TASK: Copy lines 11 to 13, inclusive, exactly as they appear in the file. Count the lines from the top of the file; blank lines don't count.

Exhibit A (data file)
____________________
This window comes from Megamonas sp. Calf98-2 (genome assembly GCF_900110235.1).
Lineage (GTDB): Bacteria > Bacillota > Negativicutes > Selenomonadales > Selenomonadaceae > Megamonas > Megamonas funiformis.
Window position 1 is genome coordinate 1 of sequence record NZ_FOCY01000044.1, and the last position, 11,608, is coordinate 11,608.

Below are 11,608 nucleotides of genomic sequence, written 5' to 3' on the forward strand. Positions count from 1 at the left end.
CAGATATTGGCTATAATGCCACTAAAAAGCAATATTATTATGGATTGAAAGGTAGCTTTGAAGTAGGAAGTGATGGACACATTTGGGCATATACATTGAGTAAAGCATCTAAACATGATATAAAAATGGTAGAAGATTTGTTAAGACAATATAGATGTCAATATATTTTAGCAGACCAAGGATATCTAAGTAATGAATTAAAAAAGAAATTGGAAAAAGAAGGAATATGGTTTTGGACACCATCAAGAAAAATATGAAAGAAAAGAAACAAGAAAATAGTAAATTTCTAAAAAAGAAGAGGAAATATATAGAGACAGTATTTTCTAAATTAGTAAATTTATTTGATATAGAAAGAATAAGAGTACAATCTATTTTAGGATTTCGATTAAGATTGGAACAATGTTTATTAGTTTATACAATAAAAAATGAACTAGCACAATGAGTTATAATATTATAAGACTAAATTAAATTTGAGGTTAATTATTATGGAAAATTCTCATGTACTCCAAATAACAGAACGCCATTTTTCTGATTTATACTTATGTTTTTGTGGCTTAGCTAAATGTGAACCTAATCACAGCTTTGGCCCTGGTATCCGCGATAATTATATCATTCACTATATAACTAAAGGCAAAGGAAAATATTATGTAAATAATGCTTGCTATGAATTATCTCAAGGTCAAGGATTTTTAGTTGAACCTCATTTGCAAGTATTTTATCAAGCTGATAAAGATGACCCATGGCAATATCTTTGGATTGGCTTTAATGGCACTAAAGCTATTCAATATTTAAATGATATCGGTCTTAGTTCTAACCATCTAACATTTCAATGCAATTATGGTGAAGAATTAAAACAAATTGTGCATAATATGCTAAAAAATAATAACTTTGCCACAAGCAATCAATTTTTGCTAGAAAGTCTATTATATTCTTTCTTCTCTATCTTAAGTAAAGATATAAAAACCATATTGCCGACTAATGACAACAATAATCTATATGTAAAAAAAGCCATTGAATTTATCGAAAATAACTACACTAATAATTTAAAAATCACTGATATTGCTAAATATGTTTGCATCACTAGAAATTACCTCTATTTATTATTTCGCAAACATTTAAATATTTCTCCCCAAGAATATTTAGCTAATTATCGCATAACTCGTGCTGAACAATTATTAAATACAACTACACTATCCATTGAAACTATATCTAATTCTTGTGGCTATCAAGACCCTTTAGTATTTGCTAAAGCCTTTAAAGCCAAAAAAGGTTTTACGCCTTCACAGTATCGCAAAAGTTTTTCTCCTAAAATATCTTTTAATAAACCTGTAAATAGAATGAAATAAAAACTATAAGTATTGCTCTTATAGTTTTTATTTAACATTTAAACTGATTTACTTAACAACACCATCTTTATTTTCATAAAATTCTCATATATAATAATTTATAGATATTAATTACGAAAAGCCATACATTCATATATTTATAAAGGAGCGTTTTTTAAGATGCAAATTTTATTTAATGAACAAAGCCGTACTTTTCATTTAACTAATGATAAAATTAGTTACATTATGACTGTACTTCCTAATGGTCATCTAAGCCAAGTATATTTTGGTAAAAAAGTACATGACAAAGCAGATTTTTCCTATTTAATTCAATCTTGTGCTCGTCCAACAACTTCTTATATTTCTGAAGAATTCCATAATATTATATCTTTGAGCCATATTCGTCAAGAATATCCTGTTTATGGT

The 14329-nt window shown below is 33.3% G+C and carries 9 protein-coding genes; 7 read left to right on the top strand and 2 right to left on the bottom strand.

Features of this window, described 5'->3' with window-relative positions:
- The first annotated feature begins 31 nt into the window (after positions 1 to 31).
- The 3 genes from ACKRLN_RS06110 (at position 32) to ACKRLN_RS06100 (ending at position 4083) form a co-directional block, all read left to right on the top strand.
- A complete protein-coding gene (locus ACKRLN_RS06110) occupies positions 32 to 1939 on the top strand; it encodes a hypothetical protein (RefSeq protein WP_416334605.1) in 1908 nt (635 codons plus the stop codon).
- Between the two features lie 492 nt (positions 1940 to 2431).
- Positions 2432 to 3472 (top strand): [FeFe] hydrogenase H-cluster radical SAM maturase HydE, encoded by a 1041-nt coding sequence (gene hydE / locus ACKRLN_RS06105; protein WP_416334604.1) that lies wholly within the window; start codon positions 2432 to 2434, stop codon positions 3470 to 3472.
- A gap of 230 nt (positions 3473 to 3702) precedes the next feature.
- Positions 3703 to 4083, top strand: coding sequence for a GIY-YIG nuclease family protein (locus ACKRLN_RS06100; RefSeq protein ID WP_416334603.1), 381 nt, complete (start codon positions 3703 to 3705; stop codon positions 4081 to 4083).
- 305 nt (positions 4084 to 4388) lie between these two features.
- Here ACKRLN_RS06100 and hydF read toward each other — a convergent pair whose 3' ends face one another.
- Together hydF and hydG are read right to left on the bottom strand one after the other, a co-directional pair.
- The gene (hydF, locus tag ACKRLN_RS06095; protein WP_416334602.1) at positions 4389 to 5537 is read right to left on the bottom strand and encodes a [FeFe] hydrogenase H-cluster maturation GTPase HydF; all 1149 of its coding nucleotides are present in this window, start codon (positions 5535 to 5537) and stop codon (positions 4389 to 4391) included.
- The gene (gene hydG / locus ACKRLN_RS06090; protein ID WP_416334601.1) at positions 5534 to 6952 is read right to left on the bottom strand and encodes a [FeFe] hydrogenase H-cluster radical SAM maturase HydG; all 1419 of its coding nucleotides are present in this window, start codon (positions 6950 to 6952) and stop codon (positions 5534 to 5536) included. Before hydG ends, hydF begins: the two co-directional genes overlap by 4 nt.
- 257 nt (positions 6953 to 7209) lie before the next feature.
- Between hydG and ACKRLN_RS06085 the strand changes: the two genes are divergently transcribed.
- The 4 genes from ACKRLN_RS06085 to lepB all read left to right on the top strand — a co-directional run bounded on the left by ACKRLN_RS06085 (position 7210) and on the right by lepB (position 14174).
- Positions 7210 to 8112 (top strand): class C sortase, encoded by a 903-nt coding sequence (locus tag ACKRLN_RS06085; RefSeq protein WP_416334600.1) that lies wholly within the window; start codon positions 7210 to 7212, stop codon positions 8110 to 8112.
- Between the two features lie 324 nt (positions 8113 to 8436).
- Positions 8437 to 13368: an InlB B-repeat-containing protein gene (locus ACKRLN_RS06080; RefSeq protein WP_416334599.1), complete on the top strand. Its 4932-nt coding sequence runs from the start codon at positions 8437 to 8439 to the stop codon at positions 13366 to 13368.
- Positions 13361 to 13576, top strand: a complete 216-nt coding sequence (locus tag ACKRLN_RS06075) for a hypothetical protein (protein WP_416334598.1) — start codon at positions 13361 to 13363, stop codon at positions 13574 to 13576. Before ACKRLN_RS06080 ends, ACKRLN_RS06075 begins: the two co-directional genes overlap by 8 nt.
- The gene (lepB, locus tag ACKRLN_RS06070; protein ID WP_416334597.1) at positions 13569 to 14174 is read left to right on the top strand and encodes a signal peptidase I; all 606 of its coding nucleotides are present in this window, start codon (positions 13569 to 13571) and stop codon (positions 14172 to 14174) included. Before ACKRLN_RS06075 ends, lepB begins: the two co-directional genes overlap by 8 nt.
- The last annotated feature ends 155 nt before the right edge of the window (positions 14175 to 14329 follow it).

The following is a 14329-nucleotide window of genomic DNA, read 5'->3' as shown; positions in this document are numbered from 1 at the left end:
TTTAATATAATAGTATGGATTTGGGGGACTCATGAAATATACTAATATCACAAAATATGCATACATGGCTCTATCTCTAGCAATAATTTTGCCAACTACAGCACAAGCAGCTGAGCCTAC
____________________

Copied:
- Between the two features lie 492 nt (positions 1940 to 2431).
- Positions 2432 to 3472 (top strand): [FeFe] hydrogenase H-cluster radical SAM maturase HydE, encoded by a 1041-nt coding sequence (gene hydE / locus ACKRLN_RS06105; protein WP_416334604.1) that lies wholly within the window; start codon positions 2432 to 2434, stop codon positions 3470 to 3472.
- A gap of 230 nt (positions 3473 to 3702) precedes the next feature.